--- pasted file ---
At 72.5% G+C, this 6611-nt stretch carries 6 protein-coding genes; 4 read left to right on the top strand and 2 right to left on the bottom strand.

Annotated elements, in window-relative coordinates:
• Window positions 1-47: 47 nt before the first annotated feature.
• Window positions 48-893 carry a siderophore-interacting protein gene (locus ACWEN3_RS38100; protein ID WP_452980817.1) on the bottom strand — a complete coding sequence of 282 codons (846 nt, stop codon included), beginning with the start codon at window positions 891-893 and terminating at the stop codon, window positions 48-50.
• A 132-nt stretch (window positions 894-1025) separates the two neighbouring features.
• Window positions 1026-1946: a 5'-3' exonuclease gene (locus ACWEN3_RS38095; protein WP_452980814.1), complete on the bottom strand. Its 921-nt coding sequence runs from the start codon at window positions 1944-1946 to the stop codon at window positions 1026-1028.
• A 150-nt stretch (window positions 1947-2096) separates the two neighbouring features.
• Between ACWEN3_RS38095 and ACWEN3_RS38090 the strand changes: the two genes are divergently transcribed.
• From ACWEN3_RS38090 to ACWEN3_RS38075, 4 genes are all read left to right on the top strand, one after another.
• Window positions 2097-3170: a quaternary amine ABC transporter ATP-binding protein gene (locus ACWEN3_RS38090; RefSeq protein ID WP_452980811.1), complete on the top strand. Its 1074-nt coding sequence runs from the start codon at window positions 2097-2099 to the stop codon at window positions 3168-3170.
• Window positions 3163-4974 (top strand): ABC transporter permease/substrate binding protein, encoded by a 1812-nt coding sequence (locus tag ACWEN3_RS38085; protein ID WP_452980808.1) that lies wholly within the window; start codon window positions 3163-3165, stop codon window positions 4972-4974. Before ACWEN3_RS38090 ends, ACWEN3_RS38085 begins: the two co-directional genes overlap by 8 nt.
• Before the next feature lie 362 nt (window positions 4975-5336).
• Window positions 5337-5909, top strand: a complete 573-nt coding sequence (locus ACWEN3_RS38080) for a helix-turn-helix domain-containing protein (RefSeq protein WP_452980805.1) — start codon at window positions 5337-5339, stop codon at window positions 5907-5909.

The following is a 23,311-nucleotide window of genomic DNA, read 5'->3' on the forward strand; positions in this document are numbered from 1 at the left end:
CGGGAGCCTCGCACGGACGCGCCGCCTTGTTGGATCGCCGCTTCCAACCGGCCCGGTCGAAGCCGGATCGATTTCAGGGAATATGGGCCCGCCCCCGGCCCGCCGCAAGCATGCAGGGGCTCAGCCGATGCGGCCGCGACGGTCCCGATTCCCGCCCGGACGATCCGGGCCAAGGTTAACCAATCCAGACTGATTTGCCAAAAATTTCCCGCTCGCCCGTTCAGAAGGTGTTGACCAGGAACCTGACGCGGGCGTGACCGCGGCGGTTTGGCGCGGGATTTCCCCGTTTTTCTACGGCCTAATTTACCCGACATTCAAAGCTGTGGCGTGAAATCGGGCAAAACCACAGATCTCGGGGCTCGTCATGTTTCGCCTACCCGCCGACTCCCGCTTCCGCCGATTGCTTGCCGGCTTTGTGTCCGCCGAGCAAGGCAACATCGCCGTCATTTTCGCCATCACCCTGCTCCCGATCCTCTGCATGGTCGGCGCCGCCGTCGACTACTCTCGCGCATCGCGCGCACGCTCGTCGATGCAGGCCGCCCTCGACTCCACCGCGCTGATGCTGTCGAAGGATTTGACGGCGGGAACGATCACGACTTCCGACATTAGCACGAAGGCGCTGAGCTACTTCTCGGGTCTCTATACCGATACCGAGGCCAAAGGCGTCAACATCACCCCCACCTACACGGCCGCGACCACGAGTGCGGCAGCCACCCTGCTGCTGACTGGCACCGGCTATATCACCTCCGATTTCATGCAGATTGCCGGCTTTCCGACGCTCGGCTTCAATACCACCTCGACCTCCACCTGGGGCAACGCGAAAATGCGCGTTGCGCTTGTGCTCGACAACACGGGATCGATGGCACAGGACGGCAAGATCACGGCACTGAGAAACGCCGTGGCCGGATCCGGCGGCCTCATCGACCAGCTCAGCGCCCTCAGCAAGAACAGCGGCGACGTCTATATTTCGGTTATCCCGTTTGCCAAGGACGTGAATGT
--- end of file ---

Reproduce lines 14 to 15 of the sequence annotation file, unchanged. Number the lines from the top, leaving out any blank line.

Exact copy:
The following is a 23,311-nucleotide window of genomic DNA, read 5'->3' on the forward strand; positions in this document are numbered from 1 at the left end:
CGGGAGCCTCGCACGGACGCGCCGCCTTGTTGGATCGCCGCTTCCAACCGGCCCGGTCGAAGCCGGATCGATTTCAGGGAATATGGGCCCGCCCCCGGCCCGCCGCAAGCATGCAGGGGCTCAGCCGATGCGGCCGCGACGGTCCCGATTCCCGCCCGGACGATCCGGGCCAAGGTTAACCAATCCAGACTGATTTGCCAAAAATTTCCCGCTCGCCCGTTCAGAAGGTGTTGACCAGGAACCTGACGCGGGCGTGACCGCGGCGGTTTGGCGCGGGATTTCCCCGTTTTTCTACGGCCTAATTTACCCGACATTCAAAGCTGTGGCGTGAAATCGGGCAAAACCACAGATCTCGGGGCTCGTCATGTTTCGCCTACCCGCCGACTCCCGCTTCCGCCGATTGCTTGCCGGCTTTGTGTCCGCCGAGCAAGGCAACATCGCCGTCATTTTCGCCATCACCCTGCTCCCGATCCTCTGCATGGTCGGCGCCGCCGTCGACTACTCTCGCGCATCGCGCGCACGCTCGTCGATGCAGGCCGCCCTCGACTCCACCGCGCTGATGCTGTCGAAGGATTTGACGGCGGGAACGATCACGACTTCCGACATTAGCACGAAGGCGCTGAGCTACTTCTCGGGTCTCTATACCGATACCGAGGCCAAAGGCGTCAACATCACCCCCACCTACACGGCCGCGACCACGAGTGCGGCAGCCACCCTGCTGCTGACTGGCACCGGCTATATCACCTCCGATTTCATGCAGATTGCCGGCTTTCCGACGCTCGGCTTCAATACCACCTCGACCTCCACCTGGGGCAACGCGAAAATGCGCGTTGCGCTTGTGCTCGACAACACGGGATCGATGGCACAGGACGGCAAGATCACGGCACTGAGAAACGCCGTGGCCGGATCCGGCGGCCTCATCGACCAGCTCAGCGCCCTCAGCAAGAACAGCGGCGACGTCTATATTTCGGTTATCCCGTTTGCCAAGGACGTGAATGT